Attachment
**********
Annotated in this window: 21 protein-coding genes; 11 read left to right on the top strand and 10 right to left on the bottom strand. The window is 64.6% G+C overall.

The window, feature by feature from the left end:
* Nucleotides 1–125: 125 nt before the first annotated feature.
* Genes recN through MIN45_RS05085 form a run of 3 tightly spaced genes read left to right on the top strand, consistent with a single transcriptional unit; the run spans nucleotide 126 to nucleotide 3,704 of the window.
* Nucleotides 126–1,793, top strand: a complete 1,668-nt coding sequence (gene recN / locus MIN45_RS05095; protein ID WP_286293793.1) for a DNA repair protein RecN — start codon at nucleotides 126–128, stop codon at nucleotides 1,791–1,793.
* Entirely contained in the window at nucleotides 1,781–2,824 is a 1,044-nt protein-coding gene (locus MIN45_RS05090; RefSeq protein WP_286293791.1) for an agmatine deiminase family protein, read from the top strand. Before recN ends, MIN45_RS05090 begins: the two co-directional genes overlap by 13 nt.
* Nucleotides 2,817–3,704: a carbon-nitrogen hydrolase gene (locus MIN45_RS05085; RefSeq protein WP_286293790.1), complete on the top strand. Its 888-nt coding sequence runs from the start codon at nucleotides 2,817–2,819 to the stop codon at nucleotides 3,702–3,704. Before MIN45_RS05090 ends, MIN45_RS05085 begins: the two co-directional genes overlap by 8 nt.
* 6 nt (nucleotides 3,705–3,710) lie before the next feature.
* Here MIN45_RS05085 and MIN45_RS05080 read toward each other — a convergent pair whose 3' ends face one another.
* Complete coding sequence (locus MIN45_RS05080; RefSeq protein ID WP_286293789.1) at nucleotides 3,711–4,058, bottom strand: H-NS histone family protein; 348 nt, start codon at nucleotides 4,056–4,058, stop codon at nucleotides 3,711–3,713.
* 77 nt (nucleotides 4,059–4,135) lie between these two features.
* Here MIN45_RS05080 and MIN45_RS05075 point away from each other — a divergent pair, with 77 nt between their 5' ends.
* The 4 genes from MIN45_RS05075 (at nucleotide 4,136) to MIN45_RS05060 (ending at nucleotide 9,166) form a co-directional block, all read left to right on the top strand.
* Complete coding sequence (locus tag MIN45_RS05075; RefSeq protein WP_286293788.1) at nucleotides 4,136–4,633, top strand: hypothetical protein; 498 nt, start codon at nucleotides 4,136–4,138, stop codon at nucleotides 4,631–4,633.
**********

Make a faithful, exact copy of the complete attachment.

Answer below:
Annotated in this window: 21 protein-coding genes; 11 read left to right on the top strand and 10 right to left on the bottom strand. The window is 64.6% G+C overall.

The window, feature by feature from the left end:
* Nucleotides 1–125: 125 nt before the first annotated feature.
* Genes recN through MIN45_RS05085 form a run of 3 tightly spaced genes read left to right on the top strand, consistent with a single transcriptional unit; the run spans nucleotide 126 to nucleotide 3,704 of the window.
* Nucleotides 126–1,793, top strand: a complete 1,668-nt coding sequence (gene recN / locus MIN45_RS05095; protein ID WP_286293793.1) for a DNA repair protein RecN — start codon at nucleotides 126–128, stop codon at nucleotides 1,791–1,793.
* Entirely contained in the window at nucleotides 1,781–2,824 is a 1,044-nt protein-coding gene (locus MIN45_RS05090; RefSeq protein WP_286293791.1) for an agmatine deiminase family protein, read from the top strand. Before recN ends, MIN45_RS05090 begins: the two co-directional genes overlap by 13 nt.
* Nucleotides 2,817–3,704: a carbon-nitrogen hydrolase gene (locus MIN45_RS05085; RefSeq protein WP_286293790.1), complete on the top strand. Its 888-nt coding sequence runs from the start codon at nucleotides 2,817–2,819 to the stop codon at nucleotides 3,702–3,704. Before MIN45_RS05090 ends, MIN45_RS05085 begins: the two co-directional genes overlap by 8 nt.
* 6 nt (nucleotides 3,705–3,710) lie before the next feature.
* Here MIN45_RS05085 and MIN45_RS05080 read toward each other — a convergent pair whose 3' ends face one another.
* Complete coding sequence (locus MIN45_RS05080; RefSeq protein ID WP_286293789.1) at nucleotides 3,711–4,058, bottom strand: H-NS histone family protein; 348 nt, start codon at nucleotides 4,056–4,058, stop codon at nucleotides 3,711–3,713.
* 77 nt (nucleotides 4,059–4,135) lie between these two features.
* Here MIN45_RS05080 and MIN45_RS05075 point away from each other — a divergent pair, with 77 nt between their 5' ends.
* The 4 genes from MIN45_RS05075 (at nucleotide 4,136) to MIN45_RS05060 (ending at nucleotide 9,166) form a co-directional block, all read left to right on the top strand.
* Complete coding sequence (locus tag MIN45_RS05075; RefSeq protein WP_286293788.1) at nucleotides 4,136–4,633, top strand: hypothetical protein; 498 nt, start codon at nucleotides 4,136–4,138, stop codon at nucleotides 4,631–4,633.